Estate Planning Law Firm Ridgefield, CT
You may think you don’t need to have a will. After all, you will be gone and all your possessions will go to your family members, right? Our Ridgefield CT estate planning law firm can attest that the following are certain issues that having a will allows you to control after you are gone.
Who gets my property when I die?
You get to control who gets certain items if you make a will. If you do not have a will, the state may determine who gets your property, usually giving it to your spouse, children, and your parents. Without a will, you are said to have died intestate. The court determines who will take care of any minor children if the other parent is not around or not fit to care for them.
Can I select someone to organize my estate after I’m gone?
Yes, when you create a will you will select an executor, also called a personal representative, to take care of the instructions stated in your will. Again, if you do not have a will, the state will appoint someone to handle your property and it will be dispersed according to the laws of your state.
Can I choose who I want to raise my minor children?
If you were looking for one big reason to have a will, it is to appoint someone of your choosing to raise your minor children should something happen to both parents or if the other parent is unfit to raise the children. This person(s) is called a guardian. If there is not another parent available to raise the children, the court will step in and assign someone to care for your children.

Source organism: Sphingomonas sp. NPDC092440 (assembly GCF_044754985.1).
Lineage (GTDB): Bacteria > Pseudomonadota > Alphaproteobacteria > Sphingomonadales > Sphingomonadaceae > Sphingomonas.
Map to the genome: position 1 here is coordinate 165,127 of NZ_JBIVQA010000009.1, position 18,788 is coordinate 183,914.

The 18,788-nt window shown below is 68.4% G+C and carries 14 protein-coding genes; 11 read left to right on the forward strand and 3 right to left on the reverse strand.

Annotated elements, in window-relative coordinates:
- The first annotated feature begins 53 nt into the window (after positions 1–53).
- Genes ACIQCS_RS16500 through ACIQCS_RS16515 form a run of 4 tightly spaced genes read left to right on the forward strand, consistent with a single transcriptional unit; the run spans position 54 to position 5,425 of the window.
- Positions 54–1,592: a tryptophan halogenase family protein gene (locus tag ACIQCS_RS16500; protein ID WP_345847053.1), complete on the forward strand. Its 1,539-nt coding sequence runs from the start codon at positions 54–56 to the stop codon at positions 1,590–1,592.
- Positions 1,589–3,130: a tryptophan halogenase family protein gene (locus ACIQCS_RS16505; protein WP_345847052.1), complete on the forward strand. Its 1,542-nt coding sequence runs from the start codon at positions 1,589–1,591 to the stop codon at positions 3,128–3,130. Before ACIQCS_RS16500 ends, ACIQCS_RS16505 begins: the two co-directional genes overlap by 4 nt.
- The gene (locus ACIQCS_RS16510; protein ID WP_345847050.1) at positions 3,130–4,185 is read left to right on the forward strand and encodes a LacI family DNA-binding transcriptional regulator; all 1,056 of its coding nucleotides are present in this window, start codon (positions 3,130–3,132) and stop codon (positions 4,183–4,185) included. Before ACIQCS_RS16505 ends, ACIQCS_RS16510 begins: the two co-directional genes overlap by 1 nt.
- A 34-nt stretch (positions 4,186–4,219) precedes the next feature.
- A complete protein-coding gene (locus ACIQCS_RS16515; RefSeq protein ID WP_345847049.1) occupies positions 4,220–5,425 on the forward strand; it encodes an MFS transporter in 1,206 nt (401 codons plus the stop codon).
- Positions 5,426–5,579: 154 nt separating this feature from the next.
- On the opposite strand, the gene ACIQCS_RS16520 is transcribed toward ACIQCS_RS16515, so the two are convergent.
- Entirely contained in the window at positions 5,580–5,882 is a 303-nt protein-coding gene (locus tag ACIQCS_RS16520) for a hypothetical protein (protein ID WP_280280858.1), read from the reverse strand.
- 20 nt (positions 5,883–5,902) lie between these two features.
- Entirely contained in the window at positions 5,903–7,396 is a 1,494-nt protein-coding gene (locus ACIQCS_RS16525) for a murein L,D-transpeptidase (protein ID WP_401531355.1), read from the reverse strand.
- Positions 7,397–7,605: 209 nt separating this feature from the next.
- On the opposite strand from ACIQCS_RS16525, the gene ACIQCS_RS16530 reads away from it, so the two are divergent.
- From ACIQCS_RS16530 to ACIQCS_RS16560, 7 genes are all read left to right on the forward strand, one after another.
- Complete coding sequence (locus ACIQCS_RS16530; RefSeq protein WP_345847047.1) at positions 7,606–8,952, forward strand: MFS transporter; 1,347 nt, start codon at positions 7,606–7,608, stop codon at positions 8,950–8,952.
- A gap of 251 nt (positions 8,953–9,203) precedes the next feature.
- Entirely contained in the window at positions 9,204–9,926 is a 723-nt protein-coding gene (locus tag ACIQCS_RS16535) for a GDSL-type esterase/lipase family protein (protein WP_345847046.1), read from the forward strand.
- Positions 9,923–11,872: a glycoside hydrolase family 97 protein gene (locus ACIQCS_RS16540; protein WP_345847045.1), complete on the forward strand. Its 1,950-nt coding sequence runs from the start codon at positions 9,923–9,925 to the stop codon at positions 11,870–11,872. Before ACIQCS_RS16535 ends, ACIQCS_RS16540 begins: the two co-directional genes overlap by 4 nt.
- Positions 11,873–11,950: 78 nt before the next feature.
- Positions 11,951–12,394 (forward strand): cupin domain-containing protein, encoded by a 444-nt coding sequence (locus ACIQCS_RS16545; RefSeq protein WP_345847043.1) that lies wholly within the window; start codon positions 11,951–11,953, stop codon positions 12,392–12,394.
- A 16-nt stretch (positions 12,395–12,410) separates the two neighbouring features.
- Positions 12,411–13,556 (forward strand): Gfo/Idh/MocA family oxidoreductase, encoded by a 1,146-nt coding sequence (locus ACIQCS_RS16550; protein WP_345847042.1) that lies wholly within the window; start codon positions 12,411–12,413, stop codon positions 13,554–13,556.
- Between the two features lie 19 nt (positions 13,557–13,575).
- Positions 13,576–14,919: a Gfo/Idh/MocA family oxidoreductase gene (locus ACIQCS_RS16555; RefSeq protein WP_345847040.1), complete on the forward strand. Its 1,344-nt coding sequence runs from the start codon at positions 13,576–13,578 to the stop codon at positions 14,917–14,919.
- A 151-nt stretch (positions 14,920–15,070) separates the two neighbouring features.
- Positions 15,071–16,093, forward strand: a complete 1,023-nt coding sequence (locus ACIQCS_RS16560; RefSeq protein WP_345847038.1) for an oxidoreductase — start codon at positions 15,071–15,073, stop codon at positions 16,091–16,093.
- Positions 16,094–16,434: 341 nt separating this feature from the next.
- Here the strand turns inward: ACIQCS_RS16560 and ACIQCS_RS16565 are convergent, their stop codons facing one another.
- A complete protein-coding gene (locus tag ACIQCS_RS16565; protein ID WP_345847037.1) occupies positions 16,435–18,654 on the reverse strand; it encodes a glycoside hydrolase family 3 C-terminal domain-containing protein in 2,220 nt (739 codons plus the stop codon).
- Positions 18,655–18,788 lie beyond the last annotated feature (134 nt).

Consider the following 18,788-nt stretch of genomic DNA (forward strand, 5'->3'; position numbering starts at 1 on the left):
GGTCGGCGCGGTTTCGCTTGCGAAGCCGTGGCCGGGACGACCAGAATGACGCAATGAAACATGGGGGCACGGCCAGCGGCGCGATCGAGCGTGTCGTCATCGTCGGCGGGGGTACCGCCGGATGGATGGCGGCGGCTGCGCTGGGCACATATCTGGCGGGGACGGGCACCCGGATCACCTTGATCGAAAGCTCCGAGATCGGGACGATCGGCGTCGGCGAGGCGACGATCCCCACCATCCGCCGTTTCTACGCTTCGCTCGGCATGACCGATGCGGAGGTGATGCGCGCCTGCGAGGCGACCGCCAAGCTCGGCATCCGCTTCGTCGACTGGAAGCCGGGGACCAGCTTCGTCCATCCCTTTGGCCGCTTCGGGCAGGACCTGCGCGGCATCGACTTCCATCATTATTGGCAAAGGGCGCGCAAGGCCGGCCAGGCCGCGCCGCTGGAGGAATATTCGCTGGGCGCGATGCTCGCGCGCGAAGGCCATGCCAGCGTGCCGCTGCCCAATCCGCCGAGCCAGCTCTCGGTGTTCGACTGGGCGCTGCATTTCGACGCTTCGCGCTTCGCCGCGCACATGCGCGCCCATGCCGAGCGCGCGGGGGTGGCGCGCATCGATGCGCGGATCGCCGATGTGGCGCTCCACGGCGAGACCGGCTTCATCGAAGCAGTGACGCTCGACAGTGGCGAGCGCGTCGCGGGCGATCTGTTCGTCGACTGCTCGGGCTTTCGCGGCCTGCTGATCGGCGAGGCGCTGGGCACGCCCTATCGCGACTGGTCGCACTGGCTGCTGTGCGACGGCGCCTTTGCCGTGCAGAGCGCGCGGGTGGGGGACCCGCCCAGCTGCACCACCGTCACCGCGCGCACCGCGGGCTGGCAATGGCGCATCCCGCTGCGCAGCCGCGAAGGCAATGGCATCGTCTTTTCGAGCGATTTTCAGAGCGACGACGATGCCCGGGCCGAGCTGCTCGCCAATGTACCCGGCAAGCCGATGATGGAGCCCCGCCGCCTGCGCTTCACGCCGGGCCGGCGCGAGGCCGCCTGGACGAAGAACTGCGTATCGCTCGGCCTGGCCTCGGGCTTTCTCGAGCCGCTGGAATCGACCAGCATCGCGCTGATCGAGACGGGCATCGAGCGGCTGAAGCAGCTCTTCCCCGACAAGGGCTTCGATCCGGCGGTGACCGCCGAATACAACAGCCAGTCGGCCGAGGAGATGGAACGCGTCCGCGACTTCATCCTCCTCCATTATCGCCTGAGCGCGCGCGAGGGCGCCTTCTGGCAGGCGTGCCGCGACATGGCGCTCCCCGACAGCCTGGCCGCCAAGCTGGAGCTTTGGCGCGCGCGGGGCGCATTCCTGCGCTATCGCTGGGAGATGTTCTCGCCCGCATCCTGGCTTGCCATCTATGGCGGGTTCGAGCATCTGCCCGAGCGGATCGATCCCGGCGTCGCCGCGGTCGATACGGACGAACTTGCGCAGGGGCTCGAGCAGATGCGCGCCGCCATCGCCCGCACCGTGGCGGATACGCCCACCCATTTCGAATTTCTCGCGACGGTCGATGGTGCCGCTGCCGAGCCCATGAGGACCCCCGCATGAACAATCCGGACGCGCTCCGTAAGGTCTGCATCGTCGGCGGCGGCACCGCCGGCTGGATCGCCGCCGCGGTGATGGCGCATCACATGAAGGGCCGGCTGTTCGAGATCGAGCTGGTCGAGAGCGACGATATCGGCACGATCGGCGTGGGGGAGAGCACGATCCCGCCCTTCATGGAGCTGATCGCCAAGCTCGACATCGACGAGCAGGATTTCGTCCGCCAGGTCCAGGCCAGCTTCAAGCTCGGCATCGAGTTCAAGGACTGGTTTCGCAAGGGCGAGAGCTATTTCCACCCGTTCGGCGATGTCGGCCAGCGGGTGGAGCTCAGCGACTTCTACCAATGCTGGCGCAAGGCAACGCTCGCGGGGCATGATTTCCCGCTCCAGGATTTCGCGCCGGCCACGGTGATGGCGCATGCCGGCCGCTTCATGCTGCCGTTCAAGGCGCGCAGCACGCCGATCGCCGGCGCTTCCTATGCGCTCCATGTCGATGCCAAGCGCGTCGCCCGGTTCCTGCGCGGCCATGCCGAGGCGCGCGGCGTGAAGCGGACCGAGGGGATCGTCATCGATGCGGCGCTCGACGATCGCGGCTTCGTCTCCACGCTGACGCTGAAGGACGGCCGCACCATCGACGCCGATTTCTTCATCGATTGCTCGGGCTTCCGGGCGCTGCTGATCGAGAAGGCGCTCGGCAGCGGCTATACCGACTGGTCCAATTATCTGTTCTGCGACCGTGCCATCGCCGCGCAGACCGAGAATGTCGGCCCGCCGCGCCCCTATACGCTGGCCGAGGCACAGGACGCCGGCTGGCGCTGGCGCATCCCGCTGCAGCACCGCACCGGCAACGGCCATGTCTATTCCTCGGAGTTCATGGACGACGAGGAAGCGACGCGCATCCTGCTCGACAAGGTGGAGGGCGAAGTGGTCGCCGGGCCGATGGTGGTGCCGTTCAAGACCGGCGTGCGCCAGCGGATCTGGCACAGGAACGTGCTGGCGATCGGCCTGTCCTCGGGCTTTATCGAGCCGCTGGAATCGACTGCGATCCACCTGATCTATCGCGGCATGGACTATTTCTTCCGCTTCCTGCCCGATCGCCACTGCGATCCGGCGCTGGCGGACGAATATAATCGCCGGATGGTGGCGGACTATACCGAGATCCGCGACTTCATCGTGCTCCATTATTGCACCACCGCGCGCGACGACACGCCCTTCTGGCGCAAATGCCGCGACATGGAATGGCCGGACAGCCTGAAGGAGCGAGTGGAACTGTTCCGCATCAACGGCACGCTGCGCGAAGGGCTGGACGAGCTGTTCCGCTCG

Legally, you can name more than one guardian but it may not always be a good idea to do so as sometimes they may disagree about decisions in raising your children. Conversely, if you choose a stable, married couple who would work as co-parents to your children, they would each have legal authority to make critical decisions concerning your children.
Who takes care of my assets if I have minor children?
If you have property to leave to your young children, someone else needs to be appointed to manage the property. In your will, you can leave specific instructions as to how the property is to be handled (this can also be done through the creation of a trust) and who is to manage your property.
How do I know my pets will be taken care of?
Don’t forget that your furry friends need to be mentioned in your will. You can assign someone you trust to take your pets in the event you are no longer around to do so. You can also assign money in your will to be given to your pet’s guardian to help them care for your pet. Using a will is the easiest option but you can also use a separate document called a pet trust to leave more specific financial instructions concerning the care of your pet.
You cannot use a will to leave property or money to your pet. You use the will to leave your pet and finances to care for your pet to someone you trust. Understand that if you do this through your will, the guardian is not legally obligated to spend the money you leave for the care of your pet — so it is important to trust the guardian you select. If there is any doubt, create a pet trust to make sure your wishes are carried out. This option is a more expensive and complicated legal option but if the future care of your pet is extremely important to you, you may want to explore this option. An estate planning law firm in Ridgefield CT can help.
Do I have to have a will?
There are a few instances where you may not need a will:
- You do not have any children
- You do not have many assets or property
- You are okay with how your state distributes your property when you die